Trust and Will Provisions dated January 1, 2014, were distributed as part of Practical Drafting, the discontinued quarterly estate planning publication of Bank of America, N.A. Forms relating to a power of withdrawal are:
Will Provisions [H-1f], p. 54 and [H-1j] p. 56
Trust Provisions [C-6f], p. 20, [C-6j], p. 21 and [D-8], p. 70
These provisions should be modified to make clear that the power is over a fractional share of property rather than over a specific dollar amount. This is accomplished by using the term “fractional distribution of principal.” The satisfaction of a fractional share rather than a specific dollar amount should avoid any contention that a distribution of property in kind which has appreciated results in the realization of gain. Additional changes are made to simplify the form and providing the trustee with control over the principal distributed. The form below is a revision of [H-1j] of the Will Provisions. See IRC Secs. 2041(b)(2) and 2514(e).
If the holder of the power of withdrawal fails to exercise the power in a year, he or she becomes the owner of the trust for income tax purposes as to the unexercised amount pursuant to IRC Sec. 678.
[H-1j] In each calendar year commencing with the year of my death my spouse shall have the right, if living on the last day of the year, by an instrument delivered to my trustee before the close of the year, to withdraw a 5 percent fractional share of principal. Distribution shall be made promptly after the close of a calendar year. The distribution right shall not be cumulative and shall be exercisable only by my spouse and not by any guardian or other person on my spouse’s behalf. The determination by my trustee of the property distributed and its value shall be conclusive upon all affected persons.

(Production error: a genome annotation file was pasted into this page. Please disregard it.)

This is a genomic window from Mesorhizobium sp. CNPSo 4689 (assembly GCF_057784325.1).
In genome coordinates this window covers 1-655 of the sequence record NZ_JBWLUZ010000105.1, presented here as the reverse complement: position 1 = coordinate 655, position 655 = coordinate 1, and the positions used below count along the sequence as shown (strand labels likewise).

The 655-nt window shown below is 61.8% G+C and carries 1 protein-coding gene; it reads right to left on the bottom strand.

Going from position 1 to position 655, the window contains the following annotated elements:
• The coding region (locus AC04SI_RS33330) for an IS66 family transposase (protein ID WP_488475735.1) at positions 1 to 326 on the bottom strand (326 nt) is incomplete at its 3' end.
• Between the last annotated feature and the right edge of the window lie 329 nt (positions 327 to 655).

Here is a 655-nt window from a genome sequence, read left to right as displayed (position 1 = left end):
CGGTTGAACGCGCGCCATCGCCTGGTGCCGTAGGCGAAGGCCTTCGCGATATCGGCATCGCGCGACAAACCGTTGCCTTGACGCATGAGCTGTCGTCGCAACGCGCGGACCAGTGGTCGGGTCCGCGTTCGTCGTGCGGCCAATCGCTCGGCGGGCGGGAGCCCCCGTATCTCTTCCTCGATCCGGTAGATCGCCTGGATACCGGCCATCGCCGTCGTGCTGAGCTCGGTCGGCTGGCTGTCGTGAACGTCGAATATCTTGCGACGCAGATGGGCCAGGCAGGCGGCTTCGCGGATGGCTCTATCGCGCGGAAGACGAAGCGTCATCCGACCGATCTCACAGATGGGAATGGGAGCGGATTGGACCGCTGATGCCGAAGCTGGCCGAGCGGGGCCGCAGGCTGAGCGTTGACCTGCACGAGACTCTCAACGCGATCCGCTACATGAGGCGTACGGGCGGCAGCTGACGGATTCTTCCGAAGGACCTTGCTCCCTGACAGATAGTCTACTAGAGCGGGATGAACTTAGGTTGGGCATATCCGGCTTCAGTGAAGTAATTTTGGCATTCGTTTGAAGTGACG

Case Study (Excluding Unified Credit)
Estate has a value of $20 million and is divided into two shares, a marital QTIP trust share of one-half and a credit shelter trust share of one-half with all taxes paid from the credit shelter share. The credit shelter trust gives the trustee a discretionary power to pay income or principal to the surviving spouse and to descendants of the decedent. The spouse is also given a five percent withdrawal power exercisable annually as of the last day of each calendar year from the credit shelter trust. The spouse neglects to exercise her power of withdrawal in each calendar year, with the result she is subject to income tax on each five percent portion, and her share of the taxable income of the credit shelter trust gradually increases. The result is similar to current law; in effect a tax-free gift is made by reducing the size of the QTIP trust through payments of income tax on the IRC Sec. 678 amount from that trust.
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